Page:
Last weekend, Slow Food Auckland gathered to ascend Maungawhau / Mount Eden. Dane Tumahai (Ngāti Whātua Ōrākei) shared creation stories, talked to the significance of the Matariki stars, and identified native plants and their uses. The mountain was once a significant Māori pā, and the indentations of food storage pits and terraces where māra kai (food gardens) were located can still be seen. The crater was known as ‘the food bowl of Mataaho’ (the god of volcanic forces) ⛰️

Of course there was kai after! At @bluerosesandringham owners Robbie and Lenny serve up Māori and Pacific flavours in the form of delicious pies and more. (Chloe)Group Matariki 23Our Guide Dane Tumahai
“I am a 7th generation Ngati Whatua Orakei, a direct descendant of the Maori Chief, Apihai Te Kawau who gifted land to establish Auckland City.
I have my own Tourism company that delivers authentic cultural experiences of our past, present and future.
As a Cultural Edutainer, this experience is based on historical fact, stories of lived experience and handed down by my tupuna and can include accessing cultural sites of significance in Tamaki Makaurau.”

Group of photos Matariki 23


Blue Rose Cafe
Owned by Robbie & Lenny, Blue Rose is a boutique cafe and catering company nestled in suburban Sandringham, Auckland.
With Cook Island & Maori backgrounds, they take pride in home-made food infused with Pacific and Maori flavours.
“drop by for a pie or two — flaky goodness that encases fillings such as bacon bones and watercress (the boil-up pie), or corned beef, taro leaves, coconut cream, onion and chilli (the palusami pie).” Metro


Celebrating Matariki
The rise of Matariki in the winter skies above Aotearoa is an important time in the Māori calendar, as it signifies the start of the Māori new year.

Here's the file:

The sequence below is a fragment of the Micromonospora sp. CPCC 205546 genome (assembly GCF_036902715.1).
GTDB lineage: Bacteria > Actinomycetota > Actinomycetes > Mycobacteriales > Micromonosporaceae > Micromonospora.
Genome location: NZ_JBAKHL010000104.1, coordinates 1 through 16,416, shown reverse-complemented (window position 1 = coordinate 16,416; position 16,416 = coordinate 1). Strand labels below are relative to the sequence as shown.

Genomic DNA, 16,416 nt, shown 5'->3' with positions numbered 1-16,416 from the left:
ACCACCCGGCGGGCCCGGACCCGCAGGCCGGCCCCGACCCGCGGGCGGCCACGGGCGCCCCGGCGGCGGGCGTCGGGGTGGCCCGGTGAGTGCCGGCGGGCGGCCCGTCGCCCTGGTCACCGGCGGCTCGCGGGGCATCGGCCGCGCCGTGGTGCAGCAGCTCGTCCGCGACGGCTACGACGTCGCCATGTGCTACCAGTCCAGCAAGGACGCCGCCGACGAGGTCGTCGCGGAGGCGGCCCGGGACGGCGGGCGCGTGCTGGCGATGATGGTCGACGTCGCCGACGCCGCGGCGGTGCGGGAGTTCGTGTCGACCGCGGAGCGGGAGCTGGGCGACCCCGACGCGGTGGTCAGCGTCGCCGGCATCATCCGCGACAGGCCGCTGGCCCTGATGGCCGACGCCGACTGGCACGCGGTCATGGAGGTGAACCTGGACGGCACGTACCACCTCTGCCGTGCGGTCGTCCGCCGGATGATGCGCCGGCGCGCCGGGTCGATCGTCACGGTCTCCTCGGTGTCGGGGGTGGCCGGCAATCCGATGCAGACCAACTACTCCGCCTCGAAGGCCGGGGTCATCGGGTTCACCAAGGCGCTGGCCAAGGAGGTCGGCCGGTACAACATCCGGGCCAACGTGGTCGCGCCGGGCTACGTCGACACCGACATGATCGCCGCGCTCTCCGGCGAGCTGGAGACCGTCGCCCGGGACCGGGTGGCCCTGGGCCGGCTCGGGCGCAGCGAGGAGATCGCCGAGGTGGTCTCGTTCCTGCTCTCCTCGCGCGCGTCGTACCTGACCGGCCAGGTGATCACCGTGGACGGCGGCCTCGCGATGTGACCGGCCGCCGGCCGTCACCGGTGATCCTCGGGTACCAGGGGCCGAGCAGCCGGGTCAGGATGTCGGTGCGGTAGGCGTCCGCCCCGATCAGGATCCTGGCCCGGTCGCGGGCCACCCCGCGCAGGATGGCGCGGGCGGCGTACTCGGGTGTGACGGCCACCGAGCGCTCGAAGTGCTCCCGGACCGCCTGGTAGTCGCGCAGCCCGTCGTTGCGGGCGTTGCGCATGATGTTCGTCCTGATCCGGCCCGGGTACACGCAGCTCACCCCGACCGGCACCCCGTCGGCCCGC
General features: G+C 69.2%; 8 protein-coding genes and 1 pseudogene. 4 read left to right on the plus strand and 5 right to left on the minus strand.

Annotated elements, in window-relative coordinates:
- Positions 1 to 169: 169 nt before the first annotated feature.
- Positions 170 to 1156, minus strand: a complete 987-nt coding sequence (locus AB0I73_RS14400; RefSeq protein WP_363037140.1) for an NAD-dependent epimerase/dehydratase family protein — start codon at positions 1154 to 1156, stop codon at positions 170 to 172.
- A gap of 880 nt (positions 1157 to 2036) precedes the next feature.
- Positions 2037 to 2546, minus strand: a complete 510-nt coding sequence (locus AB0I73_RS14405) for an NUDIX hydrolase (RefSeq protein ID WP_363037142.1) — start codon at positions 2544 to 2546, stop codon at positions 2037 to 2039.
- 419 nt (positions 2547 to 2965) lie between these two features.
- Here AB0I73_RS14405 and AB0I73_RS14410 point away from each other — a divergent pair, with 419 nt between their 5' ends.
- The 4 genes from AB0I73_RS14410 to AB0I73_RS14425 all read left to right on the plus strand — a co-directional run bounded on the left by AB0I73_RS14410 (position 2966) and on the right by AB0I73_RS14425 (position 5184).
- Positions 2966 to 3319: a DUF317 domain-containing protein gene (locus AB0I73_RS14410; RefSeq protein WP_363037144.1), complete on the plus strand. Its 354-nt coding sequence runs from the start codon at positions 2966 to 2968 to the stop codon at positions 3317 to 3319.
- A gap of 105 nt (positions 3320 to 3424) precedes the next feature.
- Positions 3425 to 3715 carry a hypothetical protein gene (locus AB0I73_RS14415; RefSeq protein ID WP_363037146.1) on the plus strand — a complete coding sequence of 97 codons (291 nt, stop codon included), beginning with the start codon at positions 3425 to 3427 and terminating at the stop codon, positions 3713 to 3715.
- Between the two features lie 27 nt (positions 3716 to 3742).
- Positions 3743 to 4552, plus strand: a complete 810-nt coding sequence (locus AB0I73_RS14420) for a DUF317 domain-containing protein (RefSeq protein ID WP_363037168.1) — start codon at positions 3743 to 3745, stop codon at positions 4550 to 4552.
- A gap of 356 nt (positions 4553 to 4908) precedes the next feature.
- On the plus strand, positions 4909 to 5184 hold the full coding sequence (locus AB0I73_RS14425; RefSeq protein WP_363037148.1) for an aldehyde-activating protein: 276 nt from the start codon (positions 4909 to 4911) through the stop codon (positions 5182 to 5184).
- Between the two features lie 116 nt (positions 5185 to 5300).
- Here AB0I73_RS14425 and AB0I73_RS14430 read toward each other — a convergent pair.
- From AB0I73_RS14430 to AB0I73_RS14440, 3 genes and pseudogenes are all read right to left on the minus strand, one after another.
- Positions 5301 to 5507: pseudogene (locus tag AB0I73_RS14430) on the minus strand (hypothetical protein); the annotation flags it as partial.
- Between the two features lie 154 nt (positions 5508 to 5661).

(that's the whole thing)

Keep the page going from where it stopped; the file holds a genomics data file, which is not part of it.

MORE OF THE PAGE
For Māori, astronomy was interwoven into all facets of life. Experts would observe the night sky, charting star and planet movements, the relationship of the stars and planets to the moon and sun, while also noting what was happening on the whenua (land) and in the moana (ocean), lakes and awa (rivers). All of these celestial star beings were attributed qualities and named accordingly, and their stories were woven into the history of the people.
Historically, new year celebrations provided the opportunity for whānau to come together to acknowledge the year gone by, prepare and plan for the year ahead; to celebrate with kai, kōrero, ceremony and entertainment.
For a time, these celebrations were only acknowledged and celebrated by iwi, but at the beginning of the 21st century a cultural renaissance occurred, making knowledge of this special time of the year an important part of New Zealand’s history. Today, everyone in Aotearoa has the opportunity to celebrate the unique places we live in, show respect for the land we live on, and to share and grow together through traditions that continue each year, with the support of kaupapa like Matariki Festival.
Auckland Council